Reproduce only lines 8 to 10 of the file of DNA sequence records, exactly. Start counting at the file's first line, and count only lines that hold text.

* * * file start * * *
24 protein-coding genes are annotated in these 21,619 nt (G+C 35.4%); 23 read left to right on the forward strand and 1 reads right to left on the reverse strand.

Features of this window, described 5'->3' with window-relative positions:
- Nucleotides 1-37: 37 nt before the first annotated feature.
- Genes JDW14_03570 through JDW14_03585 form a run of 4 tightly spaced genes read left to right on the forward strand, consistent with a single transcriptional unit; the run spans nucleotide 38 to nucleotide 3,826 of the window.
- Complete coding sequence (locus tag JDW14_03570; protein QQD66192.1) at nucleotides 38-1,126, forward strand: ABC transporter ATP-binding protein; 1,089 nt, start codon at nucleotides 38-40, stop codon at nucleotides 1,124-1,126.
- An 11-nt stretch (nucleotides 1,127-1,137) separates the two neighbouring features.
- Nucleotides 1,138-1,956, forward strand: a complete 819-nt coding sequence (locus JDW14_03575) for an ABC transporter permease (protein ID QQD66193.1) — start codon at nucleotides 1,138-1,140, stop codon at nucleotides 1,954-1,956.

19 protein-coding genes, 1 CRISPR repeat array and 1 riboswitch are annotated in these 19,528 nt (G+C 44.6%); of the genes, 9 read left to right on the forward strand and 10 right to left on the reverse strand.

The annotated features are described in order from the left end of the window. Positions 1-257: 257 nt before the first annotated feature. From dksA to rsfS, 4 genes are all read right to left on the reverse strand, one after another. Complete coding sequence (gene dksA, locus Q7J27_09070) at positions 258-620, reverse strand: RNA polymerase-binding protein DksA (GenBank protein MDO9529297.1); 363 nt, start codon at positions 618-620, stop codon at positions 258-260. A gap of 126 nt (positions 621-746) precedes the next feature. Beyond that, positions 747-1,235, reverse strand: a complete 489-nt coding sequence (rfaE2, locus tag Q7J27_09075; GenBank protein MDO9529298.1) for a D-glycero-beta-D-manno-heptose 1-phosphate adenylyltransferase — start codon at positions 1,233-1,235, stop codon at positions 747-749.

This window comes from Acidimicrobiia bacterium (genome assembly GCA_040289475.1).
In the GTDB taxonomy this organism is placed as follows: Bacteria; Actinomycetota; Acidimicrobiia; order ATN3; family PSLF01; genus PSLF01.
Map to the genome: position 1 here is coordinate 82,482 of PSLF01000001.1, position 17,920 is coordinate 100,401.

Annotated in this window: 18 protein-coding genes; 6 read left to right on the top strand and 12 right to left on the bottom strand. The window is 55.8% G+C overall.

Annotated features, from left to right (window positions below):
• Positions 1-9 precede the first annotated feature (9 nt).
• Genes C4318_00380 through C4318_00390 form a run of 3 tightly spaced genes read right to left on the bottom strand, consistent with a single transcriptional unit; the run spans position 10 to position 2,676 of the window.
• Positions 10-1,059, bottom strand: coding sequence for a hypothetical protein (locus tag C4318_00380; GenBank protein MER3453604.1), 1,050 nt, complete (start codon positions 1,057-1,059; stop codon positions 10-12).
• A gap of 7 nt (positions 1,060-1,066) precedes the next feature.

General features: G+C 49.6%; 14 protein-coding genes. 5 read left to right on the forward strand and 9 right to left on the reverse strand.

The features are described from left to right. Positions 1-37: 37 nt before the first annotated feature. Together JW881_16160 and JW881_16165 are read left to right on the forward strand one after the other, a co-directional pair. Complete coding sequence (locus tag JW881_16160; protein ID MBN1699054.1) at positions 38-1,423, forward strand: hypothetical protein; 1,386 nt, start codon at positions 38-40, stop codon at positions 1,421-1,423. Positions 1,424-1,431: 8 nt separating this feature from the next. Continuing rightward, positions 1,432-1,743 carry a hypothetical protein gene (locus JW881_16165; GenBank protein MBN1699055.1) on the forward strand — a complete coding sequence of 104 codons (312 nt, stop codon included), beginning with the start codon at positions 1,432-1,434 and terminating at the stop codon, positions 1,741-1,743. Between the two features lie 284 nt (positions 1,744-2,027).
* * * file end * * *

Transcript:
19 protein-coding genes, 1 CRISPR repeat array and 1 riboswitch are annotated in these 19,528 nt (G+C 44.6%); of the genes, 9 read left to right on the forward strand and 10 right to left on the reverse strand.

The annotated features are described in order from the left end of the window. Positions 1-257: 257 nt before the first annotated feature. From dksA to rsfS, 4 genes are all read right to left on the reverse strand, one after another. Complete coding sequence (gene dksA, locus Q7J27_09070) at positions 258-620, reverse strand: RNA polymerase-binding protein DksA (GenBank protein MDO9529297.1); 363 nt, start codon at positions 618-620, stop codon at positions 258-260. A gap of 126 nt (positions 621-746) precedes the next feature. Beyond that, positions 747-1,235, reverse strand: a complete 489-nt coding sequence (rfaE2, locus tag Q7J27_09075; GenBank protein MDO9529298.1) for a D-glycero-beta-D-manno-heptose 1-phosphate adenylyltransferase — start codon at positions 1,233-1,235, stop codon at positions 747-749.

This window comes from Acidimicrobiia bacterium (genome assembly GCA_040289475.1).